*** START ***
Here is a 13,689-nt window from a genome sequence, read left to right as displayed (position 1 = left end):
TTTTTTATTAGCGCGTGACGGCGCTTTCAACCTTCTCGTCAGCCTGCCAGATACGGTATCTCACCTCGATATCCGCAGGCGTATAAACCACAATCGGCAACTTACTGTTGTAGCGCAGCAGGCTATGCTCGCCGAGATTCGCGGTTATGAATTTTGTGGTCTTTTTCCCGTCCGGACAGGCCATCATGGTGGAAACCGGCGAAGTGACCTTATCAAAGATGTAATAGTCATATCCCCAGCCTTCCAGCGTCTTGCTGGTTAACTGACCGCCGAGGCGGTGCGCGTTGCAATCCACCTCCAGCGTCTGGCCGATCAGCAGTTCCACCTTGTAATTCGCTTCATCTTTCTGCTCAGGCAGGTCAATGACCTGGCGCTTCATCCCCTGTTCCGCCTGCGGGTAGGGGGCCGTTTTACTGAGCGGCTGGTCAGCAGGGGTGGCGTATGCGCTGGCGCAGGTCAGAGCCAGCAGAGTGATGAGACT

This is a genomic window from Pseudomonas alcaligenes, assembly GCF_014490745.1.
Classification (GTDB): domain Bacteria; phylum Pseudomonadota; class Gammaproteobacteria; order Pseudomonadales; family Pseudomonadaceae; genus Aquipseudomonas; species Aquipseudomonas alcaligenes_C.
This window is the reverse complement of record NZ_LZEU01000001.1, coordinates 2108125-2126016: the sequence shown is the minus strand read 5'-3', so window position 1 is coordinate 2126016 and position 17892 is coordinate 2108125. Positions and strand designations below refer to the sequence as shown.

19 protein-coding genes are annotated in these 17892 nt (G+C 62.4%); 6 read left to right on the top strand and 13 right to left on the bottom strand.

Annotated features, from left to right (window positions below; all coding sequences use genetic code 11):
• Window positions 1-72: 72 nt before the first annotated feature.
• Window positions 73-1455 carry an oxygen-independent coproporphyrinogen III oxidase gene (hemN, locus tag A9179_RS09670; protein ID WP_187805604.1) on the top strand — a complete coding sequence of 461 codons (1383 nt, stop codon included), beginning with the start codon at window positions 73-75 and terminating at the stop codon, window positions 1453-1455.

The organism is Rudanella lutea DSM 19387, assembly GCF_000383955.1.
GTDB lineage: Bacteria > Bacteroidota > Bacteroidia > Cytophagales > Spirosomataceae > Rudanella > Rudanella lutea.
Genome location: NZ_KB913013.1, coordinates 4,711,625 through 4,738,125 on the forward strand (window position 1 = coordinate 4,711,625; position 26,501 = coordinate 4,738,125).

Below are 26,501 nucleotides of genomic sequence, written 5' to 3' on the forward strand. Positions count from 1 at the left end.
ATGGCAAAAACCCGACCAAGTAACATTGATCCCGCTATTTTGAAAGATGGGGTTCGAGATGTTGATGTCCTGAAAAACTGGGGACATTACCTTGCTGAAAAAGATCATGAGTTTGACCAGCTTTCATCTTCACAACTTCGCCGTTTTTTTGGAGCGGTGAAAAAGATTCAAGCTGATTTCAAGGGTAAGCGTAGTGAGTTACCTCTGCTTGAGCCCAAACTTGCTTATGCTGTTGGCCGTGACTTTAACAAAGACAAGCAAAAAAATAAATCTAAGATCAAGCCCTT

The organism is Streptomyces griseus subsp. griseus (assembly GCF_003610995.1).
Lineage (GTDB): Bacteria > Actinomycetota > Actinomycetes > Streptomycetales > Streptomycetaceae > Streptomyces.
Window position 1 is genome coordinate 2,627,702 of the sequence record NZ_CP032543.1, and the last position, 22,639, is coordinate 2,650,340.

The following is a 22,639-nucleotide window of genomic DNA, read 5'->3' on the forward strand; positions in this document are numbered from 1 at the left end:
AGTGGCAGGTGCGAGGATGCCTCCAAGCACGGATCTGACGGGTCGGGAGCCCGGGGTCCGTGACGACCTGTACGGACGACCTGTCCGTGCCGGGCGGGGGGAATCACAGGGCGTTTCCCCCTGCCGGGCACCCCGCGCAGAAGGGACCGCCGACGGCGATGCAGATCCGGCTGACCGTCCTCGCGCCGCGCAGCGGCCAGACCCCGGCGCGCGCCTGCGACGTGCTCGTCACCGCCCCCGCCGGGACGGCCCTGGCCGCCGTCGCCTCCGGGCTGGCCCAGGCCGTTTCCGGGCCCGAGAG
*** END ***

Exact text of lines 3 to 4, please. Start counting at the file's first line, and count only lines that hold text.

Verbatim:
This is a genomic window from Pseudomonas alcaligenes, assembly GCF_014490745.1.
Classification (GTDB): domain Bacteria; phylum Pseudomonadota; class Gammaproteobacteria; order Pseudomonadales; family Pseudomonadaceae; genus Aquipseudomonas; species Aquipseudomonas alcaligenes_C.